TSN talked to Sky Blue GM Alyse LaHue about the NWSL heading into the Challenge Cup.
WFLA had a feature on Sky Blue rookie Evelyne Viens.
ESPN’s Jeff Carlisle on how soccer has an opportunity to make an impact in combating systemic racism.
Handy Challenge Cup guide on each of the NWSL’s teams from the Insider.
British Vogue on women’s soccer and Pride.
The Orlando Sentinel’s wonderful Iliana Limon Romero spoke to Ali Krieger about the tournament.
The Equalizer’s John Halloran with a nice piece on Ashley Hatch. While Dan Lauletta had this good story on A-Rod.
Neil Davidson from Canadian Press had a nice story on Erin McLeod.
Paul Kennedy with Soccer America looks at Ellie Carpenter’s move to Europe.
Five at The IX: Rocky!
So obviously from Farley’s tweet we got some time with Rocky last week. Here are some of the excerpts. I’m not including my questions because I have a story coming out tomorrow (maybe, barring any other NWSL surprises). You’ll have to read it (CLICKS!) to get that part of the interview.
Question: What as training like before you could return to team practice?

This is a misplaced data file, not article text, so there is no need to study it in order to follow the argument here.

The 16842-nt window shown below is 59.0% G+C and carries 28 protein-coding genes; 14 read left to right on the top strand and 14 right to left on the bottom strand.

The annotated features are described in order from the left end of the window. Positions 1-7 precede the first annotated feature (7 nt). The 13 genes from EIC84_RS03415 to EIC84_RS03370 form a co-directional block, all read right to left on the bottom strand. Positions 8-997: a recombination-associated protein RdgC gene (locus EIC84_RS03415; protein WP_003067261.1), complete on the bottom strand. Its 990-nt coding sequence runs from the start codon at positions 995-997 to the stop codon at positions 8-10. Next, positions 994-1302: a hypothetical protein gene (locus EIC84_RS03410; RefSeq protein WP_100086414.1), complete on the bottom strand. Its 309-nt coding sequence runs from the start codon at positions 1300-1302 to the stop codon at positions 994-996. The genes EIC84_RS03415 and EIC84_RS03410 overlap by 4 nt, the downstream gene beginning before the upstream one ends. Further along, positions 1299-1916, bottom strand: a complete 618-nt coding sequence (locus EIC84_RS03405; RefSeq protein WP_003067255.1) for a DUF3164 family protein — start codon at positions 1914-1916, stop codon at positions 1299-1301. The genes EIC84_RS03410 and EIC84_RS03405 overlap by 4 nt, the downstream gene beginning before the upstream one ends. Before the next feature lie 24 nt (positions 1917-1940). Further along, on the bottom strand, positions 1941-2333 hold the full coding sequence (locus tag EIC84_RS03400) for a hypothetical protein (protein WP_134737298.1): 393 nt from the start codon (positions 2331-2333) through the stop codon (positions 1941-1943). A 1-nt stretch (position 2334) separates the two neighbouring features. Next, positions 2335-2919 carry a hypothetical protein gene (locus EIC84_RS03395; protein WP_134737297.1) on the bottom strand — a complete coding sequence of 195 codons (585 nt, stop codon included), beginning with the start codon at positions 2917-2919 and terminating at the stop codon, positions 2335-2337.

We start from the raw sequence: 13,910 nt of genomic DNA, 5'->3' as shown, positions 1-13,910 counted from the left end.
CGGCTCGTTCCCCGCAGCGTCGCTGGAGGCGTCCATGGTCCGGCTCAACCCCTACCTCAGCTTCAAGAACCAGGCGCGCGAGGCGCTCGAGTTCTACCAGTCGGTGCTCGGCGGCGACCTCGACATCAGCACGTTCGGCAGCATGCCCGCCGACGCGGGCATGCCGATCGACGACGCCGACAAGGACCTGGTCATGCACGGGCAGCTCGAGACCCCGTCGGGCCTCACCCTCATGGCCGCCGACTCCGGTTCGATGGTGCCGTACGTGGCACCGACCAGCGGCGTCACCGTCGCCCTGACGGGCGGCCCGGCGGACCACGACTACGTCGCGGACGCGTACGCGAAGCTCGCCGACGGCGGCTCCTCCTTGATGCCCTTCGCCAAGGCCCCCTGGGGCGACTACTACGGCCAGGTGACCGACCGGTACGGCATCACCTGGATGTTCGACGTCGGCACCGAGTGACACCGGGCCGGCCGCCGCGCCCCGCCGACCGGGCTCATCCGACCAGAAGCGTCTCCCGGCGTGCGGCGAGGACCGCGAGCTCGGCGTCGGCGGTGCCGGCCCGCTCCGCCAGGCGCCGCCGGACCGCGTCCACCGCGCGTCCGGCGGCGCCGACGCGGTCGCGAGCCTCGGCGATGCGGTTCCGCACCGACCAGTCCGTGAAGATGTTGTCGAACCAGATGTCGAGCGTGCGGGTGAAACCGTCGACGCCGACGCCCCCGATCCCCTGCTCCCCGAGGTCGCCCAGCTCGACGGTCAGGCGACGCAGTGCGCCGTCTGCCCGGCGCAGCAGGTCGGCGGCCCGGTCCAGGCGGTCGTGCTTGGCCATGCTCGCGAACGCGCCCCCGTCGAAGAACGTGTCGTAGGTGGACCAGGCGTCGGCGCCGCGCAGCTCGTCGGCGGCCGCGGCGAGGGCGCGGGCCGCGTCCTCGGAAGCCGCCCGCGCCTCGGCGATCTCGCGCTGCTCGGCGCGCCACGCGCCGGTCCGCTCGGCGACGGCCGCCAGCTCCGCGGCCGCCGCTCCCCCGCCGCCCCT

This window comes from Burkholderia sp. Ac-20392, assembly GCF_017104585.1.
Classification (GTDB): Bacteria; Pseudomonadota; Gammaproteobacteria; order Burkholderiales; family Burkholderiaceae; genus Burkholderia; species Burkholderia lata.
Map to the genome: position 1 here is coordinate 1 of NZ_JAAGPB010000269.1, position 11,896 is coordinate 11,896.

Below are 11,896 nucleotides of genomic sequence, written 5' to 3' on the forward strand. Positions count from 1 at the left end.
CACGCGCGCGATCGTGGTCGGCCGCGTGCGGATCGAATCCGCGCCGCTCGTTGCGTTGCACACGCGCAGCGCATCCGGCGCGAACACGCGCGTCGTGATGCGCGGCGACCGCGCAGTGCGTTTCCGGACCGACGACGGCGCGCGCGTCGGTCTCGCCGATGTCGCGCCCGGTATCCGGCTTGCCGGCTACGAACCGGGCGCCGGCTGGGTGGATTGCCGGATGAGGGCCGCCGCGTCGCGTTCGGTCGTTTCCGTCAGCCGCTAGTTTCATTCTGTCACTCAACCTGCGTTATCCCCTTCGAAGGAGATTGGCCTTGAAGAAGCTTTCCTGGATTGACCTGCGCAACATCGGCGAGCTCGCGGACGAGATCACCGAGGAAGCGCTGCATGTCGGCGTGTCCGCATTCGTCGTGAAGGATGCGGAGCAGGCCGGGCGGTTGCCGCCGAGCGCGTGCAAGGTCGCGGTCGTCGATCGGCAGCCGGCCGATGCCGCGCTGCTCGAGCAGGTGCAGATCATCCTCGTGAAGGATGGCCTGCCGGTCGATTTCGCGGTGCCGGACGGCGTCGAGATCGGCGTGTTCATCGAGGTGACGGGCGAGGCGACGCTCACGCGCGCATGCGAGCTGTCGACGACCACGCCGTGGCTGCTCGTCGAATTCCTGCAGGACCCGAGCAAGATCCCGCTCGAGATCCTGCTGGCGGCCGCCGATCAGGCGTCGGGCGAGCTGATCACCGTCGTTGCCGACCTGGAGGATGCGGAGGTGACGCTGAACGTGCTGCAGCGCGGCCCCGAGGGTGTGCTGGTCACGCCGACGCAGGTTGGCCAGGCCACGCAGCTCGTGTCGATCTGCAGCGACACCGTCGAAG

Rodriguez: Well, the routine was _ the team would provide a workout for us to do on our own. For me, I like to get my workouts done in the morning. I definitely took it one day at a time. That’s how I survived quarantine. Of course, the team and everyone was really aware, and really harping on taking all the precautions for COVID and all of this. But I guess to answer your question, it was sort of finding a way each day to get the workout done. I think that was the biggest challenge, because it’s one thing if you’re just wanting to stay healthy. But if you’re competing, it’s a challenge to find the best, and to create that, environment for yourself. So once I had the routine, it was sort of easier. But in the beginning it was a challenge. You’re always competitive, you want to get the best training out of it, but there’s only so much you can do.
Question: We’ve never been here before. No athlete has ever had to deal with what you guys are dealing with, being the first sport back. How do you look at this tournament?